This is the seventeenth article in Bears Doing Big Things, a weekly column celebrating the stories of notable M-A alumni. Read last week’s article here.

After graduating from college, Christine Williams saved up money while working odd jobs, including a stint at Café Borrone, before spontaneously buying a large backpack and a one-way ticket to Mexico. “I had no idea what I was doing,” she said. “I just wanted to see the world. I’m not much of a planner when it comes to travel—I usually just go with the flow.” She ended up traveling around Mexico, then Guatemala, and then Nicaragua and Panama, embarking on what became an 8-year-long trip around the world. While exploring Central and South America, Europe, Southeast Asia, and Australia, Williams stayed in hostels, hitchhiked, started her own marketing business and a successful travel blog, and met her current husband while working at a Peruvian nonprofit organization.

Williams’s senior portrait in the 2005 M-A yearbook.

Williams’ adventurous spirit and passion for writing creative stories and understanding other people were nurtured by the courses she took at M-A, including Maria Angelone’s Creative Writing class and Jim MacKenzie’s Psychology class. She said, “Ms. Angelone was so cool—kind of funky and fun, a little younger than the other teachers at the time. I do a lot of creative writing for work, so I think that class kind of jump-started a passion in me to write stories and be creative. And psychology was super interesting—I now do a lot of content writing for brands and social media, so I have to get into the mind of the customer by thinking about what they need and want out of life.”

Outside of class, Williams enjoyed acting and film. She created a film club with a friend, studying films and filming scenes from movies, and performed in plays with the California Theatre Center. 

After M-A, Williams attended UC Santa Barbara. She remembered, “College was super fun. I bopped around a lot of different majors—I was going to do Communications, then Psychology, then Sociology. It was really hard to choose just one thing. I eventually settled on Global Studies. I really just wanted to explore and travel, so I figured that Global Studies was the closest thing to traveling.”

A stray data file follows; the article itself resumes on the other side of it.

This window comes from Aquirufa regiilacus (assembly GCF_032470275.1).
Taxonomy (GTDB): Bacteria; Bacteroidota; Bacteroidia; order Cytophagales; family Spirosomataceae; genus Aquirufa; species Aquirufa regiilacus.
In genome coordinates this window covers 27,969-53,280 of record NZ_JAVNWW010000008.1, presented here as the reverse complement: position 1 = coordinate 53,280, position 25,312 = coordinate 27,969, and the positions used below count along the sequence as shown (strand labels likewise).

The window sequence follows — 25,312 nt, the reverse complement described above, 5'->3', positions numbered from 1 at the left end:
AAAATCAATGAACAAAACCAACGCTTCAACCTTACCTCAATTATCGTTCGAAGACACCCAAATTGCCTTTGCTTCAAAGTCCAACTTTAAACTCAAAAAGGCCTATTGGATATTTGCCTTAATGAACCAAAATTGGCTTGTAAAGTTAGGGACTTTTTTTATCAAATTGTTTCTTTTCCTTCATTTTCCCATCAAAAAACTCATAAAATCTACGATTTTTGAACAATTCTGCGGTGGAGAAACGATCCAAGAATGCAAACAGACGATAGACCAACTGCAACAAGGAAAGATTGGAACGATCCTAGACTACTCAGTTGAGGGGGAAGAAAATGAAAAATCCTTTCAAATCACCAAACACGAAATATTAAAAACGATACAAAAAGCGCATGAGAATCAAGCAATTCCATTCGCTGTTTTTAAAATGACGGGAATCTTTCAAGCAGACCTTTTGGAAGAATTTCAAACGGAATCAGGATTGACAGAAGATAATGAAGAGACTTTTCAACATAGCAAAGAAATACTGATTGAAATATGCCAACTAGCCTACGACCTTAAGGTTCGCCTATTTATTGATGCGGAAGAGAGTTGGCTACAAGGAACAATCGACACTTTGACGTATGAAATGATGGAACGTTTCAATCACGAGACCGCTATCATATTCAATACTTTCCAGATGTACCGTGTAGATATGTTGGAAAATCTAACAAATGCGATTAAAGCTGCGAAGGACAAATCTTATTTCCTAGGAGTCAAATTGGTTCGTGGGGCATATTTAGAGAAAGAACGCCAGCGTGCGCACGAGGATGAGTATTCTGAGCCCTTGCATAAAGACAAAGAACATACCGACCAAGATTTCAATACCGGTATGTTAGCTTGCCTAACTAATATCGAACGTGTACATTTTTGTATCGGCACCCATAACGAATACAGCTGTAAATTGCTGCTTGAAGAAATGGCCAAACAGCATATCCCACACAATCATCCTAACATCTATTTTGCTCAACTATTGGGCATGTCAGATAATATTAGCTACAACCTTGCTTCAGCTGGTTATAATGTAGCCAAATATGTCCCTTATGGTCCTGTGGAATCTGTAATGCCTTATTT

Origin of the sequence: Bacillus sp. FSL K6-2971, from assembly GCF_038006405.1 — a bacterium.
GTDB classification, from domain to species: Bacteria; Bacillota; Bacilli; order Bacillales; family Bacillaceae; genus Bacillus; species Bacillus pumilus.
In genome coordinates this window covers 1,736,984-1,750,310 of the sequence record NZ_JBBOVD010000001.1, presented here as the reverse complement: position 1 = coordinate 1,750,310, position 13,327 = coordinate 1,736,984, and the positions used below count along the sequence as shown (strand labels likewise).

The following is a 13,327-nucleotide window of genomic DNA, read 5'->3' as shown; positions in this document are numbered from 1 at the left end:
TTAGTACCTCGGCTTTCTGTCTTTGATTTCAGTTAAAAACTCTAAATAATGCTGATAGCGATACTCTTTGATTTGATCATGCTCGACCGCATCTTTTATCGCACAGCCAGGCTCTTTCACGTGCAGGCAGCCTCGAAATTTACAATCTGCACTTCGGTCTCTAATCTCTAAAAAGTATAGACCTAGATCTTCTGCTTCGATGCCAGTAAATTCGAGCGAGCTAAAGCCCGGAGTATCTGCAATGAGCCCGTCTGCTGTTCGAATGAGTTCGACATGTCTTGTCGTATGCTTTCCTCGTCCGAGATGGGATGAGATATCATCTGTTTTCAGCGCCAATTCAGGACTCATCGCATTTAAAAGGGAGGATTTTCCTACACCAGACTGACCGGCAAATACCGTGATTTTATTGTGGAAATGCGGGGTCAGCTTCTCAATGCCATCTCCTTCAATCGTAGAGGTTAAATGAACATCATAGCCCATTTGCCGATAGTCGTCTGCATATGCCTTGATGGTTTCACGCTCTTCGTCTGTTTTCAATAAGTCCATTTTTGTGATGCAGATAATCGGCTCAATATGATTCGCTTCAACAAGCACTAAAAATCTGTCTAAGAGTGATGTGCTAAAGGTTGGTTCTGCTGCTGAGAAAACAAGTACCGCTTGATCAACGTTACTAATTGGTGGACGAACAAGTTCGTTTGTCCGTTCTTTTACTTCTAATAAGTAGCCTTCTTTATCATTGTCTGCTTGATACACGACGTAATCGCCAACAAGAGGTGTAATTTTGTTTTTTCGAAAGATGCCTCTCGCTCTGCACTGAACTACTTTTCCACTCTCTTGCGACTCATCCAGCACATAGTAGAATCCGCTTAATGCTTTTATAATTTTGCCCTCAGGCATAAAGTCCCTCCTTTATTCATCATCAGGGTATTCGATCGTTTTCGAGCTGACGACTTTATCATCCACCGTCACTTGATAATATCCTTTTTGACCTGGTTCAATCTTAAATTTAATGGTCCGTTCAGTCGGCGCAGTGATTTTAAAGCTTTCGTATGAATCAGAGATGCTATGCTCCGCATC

Williams and Hatfield backpacking together.

Then, Williams headed off to Mexico and beyond. She periodically ran out of money and came home to work and save up again. She said, “I really wanted to do nonprofit work in different countries because that was a big part of what I’d studied in Global Studies. On my first day at an organization in Peru, I met my current husband. Back then, he was just some crazy Australian man who was doing the same thing as me: volunteering and backpacking. We spent six months together at that nonprofit and decided to keep traveling together.”

Williams continued, “We worked with lots of grassroots nonprofits and were able to make connections with people in the communities and really listen to what they wanted instead of coming in and being like, ‘Don’t you want this?’ In Peru, we helped out after a big earthquake by doing construction and community development, and teaching in local schools. In the Philippines, we worked with a group of female typhoon survivors and helped them develop their candle-making business, which was awesome.”

Williams, Hatfield, and a local family at the beach in Tacloban City, Philippines.

Williams and her future husband Jules Hatfield wanted to continue traveling but needed to find a way to earn an income. Williams hadn’t yet established a career besides working at nonprofits, and Hatfield had been a high school English teacher in Australia. Williams said, “We had collected all these stories and photos so we were like, ‘Okay, let’s make a travel blog!’ and that’s how it started. We decided to focus on sustainable travel, like how to be eco-friendly and respectful of local cultures. It was going okay—we were kind of losing some steam, and then we went to a travel blogger conference in Thailand and met other bloggers from all over the world which was really inspiring, so we decided to keep going. After that, the blog skyrocketed and became really successful. We almost gave up on it, but thank goodness we didn’t!”

Williams working on the blog in Bali, Indonesia.

Williams and Hatfield’s blog, Don’t Forget to Move, partners with brands like Expedia and Kayak, as well as luggage, backpack, and clothing brands, airlines, and hotels. Their mission statement reads: “We help promote and inspire adventurous, authentic, and responsible travel around the world. We show travelers how to see the world authentically through unique stories, engaging photography and videos, honest reviews and practical travel tips.”